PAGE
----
Think twice before launching hydroelectric megaprojects, expert tells Muskrat Falls inquiry
'Building a hydroelectric dam is very risky'
The first expert to provide testimony at the Muskrat Falls inquiry Monday painted a troubling picture of the history of hydro dam construction around the world, and suggested the lessons of the past have not been learned.
His testimony kicked off what will be 100 days of public hearings for the inquiry, which is probing the decision to sanction Muskrat Falls and why its construction costs have soared from $6.2 billion to more than $10 billion — $12.7 billion with financing.
"Building a hydroelectric dam is very risky," said Bent Flyvbjerg, an Oxford University professor who specializes in major project planning and management.
"The only thing more risky is if you choose to build a nuclear power plant. It's not only in Canada. It's the whole world this is risky."
Hydro projects compared to other ones
Flyvbjerg has studied nearly 300 hydroelectric dam projects around the world, dating back to the 1930s.
Average hydro cost overrun: 96 per cent
The average cost overrun? Ninety-six per cent. And nearly half the projects encountered scheduling delays.
Despite this dismal record, Flyvbjerg said things have not changed over the years.
"If you decide to build a hydroelectric power project today, you have to face up to these are the numbers and these are the actual risks you are incurring. It seems to be a very persistent phenomenon that has been with us for decades," he said.
Flyvbjerg compared hydro dams with other energy projects, and found that mining and oil and gas projects have an average cost overrun of 17 per cent.
On the transportation front, cost overruns for roads, bridges, tunnels and rail projects range from 24 to 41 per cent, which is far below that of hydro dams.
So what are the root causes of this?
Flyvbjerg gave three reasons: a tendency to blame errors on bad data and modelling, overconfidence on the part of the proponents, or what he called "cognitive bias," and political bias.
"Human beings are hardwired to be optimistic about any plan that we make," he said.
How to keep the project on track
Without commenting specifically on the Muskrat Falls project, Flyvbjerg said there are ways to prevent a project from going off the rails.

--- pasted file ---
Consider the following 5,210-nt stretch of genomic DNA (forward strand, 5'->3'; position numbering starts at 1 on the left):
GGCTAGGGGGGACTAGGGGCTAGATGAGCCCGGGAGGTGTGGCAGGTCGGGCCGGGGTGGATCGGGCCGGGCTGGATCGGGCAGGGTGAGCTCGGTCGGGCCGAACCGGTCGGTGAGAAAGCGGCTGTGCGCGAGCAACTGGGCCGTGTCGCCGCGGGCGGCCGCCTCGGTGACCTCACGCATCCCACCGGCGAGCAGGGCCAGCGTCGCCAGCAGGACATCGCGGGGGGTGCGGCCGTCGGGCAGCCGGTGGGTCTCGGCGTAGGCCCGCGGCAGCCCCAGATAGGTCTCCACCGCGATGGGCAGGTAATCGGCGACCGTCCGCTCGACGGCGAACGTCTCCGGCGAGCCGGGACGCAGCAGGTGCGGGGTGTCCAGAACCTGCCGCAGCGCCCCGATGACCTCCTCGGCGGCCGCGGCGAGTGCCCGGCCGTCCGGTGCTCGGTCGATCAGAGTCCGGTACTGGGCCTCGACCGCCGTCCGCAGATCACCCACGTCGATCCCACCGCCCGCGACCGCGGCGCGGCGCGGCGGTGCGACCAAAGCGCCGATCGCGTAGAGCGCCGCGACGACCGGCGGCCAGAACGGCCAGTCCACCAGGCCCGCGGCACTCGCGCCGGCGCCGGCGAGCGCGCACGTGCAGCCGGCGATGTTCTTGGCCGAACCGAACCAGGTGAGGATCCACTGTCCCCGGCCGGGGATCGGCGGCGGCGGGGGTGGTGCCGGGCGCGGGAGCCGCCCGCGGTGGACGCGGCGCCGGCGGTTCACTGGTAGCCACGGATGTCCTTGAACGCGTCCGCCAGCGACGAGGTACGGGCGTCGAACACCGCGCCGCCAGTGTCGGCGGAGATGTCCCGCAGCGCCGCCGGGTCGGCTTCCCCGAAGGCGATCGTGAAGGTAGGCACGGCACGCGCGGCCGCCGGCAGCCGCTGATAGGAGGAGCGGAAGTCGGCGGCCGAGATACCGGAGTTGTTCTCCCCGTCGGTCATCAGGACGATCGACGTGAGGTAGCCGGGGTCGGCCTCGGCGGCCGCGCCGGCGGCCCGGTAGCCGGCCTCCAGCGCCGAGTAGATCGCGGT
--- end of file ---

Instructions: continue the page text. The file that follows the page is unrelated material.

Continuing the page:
First, he said, it's essential that any major project have a realistic business case. Otherwise, he added, even the most talented team will not be able to meet expectations.
Second, he said the leadership team must be highly experienced.
And third, that team must be motivated by an accountability strategy that includes incentives.
He also stressed the importance of oversight, including independent assessments and peer reviews.
Flyvbjerd said transparency is another essential tool for megaprojects.
'Proof of the pudding will be in the eating'
Former PC premiers Kathy Dunderdale and Danny Williams are also expected to testify at the inquiry.
Williams led the charge to approve Muskrat Falls when he was premier, though it was sanctioned shortly after he left politics and Kathy Dunderdale took his place.
- It's official: Muskrat Falls a boondoggle, says Stan Marshall
- Stan Marshall a 'boondoggled buffoon' who's no good for Muskrat Falls: Danny Williams
He has since come under fire for championing the project, with former premier Roger Grimes saying its growing price tag is the "price of pride."
Williams, however, stands by the project.
"It's a multigenerational project," he told CBC News. "You have to look at this over 10, 20, 50 and maybe 100 years. That may sound crazy and unrealistic, but that's what these projects are."
"I look at the end game, and I won't be around to see it, but hopefully the proof of the pudding will be in the eating."
Williams said he welcomes the inquiry "with open arms."
"I'm hoping that inquiry will get a chance for people like me to get out and lay out the facts and say, 'Here's where it is and here's where it's going and here's where it's going to be.'"
With files from Chris O'Neill-Yates